NEW YORK, NY (June 9, 2022) – CAI announced today that it is joining Yale University and three regional medical systems to launch a research study on maternal health inequities.
With funding from the Patient-Centered Outcomes Research Institute (PCORI) and working in partnership with Black and Latina women—the people most affected by disparities in maternal health outcomes—the five-year project will explore ways to improve the quality of care provided to women and their babies in the period surrounding birth and beyond.
The research study will compare the effectiveness of two community-based interventions designed to improve clinical outcomes among women who are more often underserved or experiencing the greatest disparities in health outcomes at three sites: Yale New Haven Hospital; John R. Oishei Children’s Hospital of Buffalo, NY; and UMass Memorial Medical Center in Worcester, MA. A primary goal of the interventions is to increase staff and administrators’ ability to detect and help manage postpartum hypertension, a significant cause of maternal mortality and morbidity that disproportionately affects Black and Latina women.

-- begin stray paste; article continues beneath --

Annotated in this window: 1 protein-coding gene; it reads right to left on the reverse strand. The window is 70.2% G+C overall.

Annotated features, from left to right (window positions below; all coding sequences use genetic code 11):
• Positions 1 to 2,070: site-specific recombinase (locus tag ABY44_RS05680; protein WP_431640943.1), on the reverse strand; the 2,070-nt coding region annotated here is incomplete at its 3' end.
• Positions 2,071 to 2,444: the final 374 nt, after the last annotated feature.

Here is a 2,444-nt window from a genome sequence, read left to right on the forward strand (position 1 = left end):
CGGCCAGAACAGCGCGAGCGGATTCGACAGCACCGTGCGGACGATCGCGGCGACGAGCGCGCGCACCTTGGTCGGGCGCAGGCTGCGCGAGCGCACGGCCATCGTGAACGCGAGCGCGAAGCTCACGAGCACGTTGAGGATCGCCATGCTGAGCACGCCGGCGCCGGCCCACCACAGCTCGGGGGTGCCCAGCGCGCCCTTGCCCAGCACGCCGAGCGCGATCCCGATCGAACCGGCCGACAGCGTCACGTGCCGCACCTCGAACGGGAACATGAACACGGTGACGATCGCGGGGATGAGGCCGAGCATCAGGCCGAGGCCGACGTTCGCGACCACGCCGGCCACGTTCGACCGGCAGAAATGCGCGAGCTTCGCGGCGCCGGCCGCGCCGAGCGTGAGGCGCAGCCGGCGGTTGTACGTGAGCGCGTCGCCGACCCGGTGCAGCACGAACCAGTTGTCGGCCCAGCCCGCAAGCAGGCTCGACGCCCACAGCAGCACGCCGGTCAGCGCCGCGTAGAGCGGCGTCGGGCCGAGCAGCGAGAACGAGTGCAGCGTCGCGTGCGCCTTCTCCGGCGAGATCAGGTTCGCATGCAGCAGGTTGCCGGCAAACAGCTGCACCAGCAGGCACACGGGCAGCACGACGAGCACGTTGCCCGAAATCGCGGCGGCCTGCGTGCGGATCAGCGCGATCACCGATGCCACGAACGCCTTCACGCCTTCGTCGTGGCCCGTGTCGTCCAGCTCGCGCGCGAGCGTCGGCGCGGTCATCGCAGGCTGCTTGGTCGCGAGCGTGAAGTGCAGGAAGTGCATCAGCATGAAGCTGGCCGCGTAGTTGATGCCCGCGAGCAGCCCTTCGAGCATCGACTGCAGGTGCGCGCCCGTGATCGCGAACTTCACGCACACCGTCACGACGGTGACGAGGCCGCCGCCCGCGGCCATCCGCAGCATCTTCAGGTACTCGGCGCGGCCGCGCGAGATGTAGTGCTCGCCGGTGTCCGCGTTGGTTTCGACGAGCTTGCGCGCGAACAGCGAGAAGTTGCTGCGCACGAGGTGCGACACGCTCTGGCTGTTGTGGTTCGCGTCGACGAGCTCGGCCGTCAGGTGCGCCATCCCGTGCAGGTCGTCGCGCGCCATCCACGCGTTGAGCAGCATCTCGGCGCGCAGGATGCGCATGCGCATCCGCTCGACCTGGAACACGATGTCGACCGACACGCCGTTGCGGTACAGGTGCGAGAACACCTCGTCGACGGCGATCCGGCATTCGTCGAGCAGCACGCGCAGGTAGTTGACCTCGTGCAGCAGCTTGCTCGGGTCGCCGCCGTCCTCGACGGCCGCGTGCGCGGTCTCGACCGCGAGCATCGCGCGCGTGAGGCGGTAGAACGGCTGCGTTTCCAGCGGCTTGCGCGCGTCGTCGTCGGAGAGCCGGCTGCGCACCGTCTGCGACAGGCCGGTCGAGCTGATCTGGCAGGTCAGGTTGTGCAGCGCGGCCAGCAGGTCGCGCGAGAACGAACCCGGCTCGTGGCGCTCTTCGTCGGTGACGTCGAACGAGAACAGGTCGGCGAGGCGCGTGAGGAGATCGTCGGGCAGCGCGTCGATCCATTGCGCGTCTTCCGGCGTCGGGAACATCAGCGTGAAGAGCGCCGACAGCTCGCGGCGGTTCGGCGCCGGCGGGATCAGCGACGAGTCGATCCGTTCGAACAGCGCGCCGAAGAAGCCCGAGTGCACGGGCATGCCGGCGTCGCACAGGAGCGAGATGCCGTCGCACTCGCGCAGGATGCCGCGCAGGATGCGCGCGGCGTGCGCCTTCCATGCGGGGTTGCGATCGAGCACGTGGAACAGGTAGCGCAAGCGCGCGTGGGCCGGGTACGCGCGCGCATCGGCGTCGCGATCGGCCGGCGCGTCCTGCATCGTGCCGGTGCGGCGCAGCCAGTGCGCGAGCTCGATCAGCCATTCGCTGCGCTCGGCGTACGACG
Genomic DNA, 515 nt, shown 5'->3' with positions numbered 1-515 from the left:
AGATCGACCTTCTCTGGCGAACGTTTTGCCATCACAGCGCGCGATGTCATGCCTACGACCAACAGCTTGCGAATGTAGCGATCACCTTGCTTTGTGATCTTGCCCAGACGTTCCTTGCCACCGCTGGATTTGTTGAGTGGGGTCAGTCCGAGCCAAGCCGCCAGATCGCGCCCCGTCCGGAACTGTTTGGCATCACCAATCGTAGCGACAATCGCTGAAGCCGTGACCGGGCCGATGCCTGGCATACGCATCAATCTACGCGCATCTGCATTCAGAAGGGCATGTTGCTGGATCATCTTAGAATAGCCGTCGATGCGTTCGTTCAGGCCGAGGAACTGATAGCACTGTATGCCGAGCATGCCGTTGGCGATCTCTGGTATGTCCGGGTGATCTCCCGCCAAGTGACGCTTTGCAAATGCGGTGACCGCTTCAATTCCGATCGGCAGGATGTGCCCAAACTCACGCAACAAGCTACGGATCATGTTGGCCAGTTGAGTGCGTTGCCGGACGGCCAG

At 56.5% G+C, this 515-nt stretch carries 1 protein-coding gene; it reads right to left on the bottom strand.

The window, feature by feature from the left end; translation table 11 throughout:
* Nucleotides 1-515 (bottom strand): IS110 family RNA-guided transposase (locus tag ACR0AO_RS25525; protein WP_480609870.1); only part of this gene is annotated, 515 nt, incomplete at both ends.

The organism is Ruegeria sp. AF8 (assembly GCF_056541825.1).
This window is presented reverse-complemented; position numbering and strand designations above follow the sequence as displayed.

CAI will take the lead in training healthcare providers and extended care teams on anti-racism, implicit bias, and core components of the health interventions at the three study sites.
Additionally, CAI will provide enhanced support to the Buffalo site, where it has designed and implemented successful community-led projects addressing maternal health, chronic disease, tobacco use, COVID, and teen pregnancy. This will include working with the Buffalo Center for Health Equity and Buffalo-based African American Health Equity Task Force, whose vision is to eliminate race and ethnicity-based health disparities among African Americans.
CAI will also work closely with pregnant and postpartum women from the Buffalo communities most affected by enduring disparities to identify the issues they face in accessing care. The women’s partnership throughout the project will be critical to ensuring that their community’s needs, attitudes, and preferences regarding postpartum care are identified, understood, and translated into maternity and postpartum care practice.
“Pregnancy risks are unacceptably high among women in priority populations who have been historically underserved and who have experienced systemic racism,” said Lindsay Senter, CAI Vice President of Research and Evaluation. “We are thrilled to take part in groundbreaking research that places community voices front and center, to ensure that members of marginalized communities are engaged and have a voice in creating the systems that serve them.”
CAI will start recruiting community research members in Buffalo and start training staff at the three clinical trial sites in early 2023, after the planning period.